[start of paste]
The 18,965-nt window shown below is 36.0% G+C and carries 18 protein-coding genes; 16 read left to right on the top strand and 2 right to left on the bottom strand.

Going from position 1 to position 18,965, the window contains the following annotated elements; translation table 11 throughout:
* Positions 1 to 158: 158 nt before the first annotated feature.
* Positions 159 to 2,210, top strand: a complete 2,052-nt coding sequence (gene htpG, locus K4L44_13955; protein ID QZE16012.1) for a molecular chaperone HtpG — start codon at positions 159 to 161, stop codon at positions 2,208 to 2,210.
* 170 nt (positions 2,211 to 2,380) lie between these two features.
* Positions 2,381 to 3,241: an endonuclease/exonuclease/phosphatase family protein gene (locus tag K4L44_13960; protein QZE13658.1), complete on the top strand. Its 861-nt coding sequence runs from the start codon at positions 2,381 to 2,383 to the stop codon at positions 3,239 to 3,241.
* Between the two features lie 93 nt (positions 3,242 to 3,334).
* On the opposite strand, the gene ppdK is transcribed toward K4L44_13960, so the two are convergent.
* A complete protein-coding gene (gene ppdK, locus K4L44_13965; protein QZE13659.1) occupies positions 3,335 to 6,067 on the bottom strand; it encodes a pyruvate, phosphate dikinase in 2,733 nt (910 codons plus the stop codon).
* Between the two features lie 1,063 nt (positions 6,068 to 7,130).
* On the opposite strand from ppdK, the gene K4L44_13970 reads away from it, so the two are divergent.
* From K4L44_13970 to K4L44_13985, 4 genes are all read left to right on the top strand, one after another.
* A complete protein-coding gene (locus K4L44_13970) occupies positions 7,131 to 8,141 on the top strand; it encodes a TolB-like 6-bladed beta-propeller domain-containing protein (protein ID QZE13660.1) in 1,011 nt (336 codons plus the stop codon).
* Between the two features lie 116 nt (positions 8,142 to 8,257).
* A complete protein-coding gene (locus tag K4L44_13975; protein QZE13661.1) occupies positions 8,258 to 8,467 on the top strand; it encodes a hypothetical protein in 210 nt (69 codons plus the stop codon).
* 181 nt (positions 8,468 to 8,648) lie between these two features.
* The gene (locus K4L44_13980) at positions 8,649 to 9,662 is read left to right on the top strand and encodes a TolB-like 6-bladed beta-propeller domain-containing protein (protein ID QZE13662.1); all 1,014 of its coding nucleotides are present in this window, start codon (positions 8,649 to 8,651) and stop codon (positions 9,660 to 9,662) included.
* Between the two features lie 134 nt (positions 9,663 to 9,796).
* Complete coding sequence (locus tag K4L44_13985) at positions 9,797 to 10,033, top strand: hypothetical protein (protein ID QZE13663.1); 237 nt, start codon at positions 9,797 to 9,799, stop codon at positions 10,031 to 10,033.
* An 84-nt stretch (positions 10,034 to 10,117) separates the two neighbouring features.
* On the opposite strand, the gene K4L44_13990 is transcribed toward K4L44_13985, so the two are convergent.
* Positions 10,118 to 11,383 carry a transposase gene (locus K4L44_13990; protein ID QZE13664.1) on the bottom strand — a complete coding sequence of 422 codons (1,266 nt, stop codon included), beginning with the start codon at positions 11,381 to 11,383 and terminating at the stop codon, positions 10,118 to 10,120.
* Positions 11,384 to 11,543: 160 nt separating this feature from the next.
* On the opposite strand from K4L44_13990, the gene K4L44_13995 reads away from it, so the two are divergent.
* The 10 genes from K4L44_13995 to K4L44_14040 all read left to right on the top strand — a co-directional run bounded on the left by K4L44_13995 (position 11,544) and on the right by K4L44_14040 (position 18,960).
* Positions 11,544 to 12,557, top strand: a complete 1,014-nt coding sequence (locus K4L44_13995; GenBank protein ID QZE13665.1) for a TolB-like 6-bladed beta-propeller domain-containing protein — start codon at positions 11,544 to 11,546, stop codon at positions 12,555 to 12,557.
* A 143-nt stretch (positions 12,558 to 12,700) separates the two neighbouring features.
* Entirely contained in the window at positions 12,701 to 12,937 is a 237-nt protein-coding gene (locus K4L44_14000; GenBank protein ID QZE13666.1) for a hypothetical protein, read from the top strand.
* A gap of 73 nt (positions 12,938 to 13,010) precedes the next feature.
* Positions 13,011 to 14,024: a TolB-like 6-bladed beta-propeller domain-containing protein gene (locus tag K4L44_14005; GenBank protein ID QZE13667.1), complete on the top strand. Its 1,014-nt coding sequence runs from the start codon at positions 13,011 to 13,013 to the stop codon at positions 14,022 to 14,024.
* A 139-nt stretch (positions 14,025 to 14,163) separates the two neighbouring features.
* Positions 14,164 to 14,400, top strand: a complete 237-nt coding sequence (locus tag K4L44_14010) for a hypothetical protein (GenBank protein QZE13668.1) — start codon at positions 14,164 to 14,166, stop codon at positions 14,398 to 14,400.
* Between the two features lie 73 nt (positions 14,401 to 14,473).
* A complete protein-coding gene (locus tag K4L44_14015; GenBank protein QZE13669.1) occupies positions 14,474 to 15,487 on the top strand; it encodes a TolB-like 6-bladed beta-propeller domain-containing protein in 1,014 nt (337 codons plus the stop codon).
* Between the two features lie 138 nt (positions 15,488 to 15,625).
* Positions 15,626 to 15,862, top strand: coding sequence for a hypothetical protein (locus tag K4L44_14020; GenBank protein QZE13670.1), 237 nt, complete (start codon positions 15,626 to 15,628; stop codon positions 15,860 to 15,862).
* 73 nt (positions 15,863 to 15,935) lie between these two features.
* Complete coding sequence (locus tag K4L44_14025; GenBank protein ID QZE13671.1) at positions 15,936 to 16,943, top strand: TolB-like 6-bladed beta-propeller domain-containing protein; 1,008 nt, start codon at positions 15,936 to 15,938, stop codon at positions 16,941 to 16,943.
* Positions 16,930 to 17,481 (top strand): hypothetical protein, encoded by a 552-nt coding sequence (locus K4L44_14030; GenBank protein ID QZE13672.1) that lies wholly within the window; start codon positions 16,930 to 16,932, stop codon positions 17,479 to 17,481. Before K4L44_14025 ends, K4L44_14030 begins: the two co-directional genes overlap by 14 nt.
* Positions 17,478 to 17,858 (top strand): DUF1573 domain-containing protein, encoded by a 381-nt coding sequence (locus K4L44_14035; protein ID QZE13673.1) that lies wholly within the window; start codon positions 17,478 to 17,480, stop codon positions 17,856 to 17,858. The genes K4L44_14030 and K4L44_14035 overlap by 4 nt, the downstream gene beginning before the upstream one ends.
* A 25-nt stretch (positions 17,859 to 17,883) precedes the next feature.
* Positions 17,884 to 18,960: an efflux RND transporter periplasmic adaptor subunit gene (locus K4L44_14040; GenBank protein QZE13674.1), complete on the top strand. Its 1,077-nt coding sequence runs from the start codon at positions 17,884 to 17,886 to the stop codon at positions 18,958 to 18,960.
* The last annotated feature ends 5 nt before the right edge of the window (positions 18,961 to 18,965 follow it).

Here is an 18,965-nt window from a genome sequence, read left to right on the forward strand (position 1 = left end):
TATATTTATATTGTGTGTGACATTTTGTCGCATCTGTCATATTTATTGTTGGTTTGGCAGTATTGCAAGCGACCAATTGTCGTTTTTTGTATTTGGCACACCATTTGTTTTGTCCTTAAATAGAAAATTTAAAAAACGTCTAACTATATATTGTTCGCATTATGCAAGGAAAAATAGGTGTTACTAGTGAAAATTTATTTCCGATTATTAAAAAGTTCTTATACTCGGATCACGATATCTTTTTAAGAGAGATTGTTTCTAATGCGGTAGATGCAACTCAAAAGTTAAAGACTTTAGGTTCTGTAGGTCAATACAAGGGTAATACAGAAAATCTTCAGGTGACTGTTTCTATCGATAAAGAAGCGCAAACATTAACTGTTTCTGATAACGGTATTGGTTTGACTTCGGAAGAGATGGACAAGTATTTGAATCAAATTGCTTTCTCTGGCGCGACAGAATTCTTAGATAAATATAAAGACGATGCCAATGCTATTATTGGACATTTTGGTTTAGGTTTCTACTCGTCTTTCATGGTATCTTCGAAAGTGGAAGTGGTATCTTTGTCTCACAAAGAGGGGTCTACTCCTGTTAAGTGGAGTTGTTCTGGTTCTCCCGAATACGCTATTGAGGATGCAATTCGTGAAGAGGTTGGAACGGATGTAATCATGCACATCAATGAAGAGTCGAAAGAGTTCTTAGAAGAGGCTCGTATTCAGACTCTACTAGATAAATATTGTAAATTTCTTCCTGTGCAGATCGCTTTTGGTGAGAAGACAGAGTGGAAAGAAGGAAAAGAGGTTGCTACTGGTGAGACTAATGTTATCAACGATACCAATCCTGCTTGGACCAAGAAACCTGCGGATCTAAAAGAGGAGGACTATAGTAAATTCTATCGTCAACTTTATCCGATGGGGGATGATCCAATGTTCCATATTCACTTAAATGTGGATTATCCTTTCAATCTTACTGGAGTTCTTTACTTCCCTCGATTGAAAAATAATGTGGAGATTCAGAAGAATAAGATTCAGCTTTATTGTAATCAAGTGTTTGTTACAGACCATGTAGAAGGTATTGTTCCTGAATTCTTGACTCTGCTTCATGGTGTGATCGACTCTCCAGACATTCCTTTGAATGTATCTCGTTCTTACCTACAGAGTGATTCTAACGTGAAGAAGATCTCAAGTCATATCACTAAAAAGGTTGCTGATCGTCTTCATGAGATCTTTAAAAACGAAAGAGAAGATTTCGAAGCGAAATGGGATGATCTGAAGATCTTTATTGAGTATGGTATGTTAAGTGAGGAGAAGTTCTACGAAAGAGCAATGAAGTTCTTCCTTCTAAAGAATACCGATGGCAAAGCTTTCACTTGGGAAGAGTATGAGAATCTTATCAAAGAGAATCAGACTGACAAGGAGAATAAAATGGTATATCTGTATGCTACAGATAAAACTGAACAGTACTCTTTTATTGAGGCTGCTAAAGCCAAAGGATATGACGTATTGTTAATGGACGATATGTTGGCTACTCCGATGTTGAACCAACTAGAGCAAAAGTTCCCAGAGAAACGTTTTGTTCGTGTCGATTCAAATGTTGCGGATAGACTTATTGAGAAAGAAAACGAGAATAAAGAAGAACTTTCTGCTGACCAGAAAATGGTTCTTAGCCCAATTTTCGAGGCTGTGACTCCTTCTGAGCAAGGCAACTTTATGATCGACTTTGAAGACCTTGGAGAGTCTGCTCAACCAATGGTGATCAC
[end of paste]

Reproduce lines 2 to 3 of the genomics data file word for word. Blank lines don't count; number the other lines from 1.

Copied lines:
Going from position 1 to position 18,965, the window contains the following annotated elements; translation table 11 throughout:
* Positions 1 to 158: 158 nt before the first annotated feature.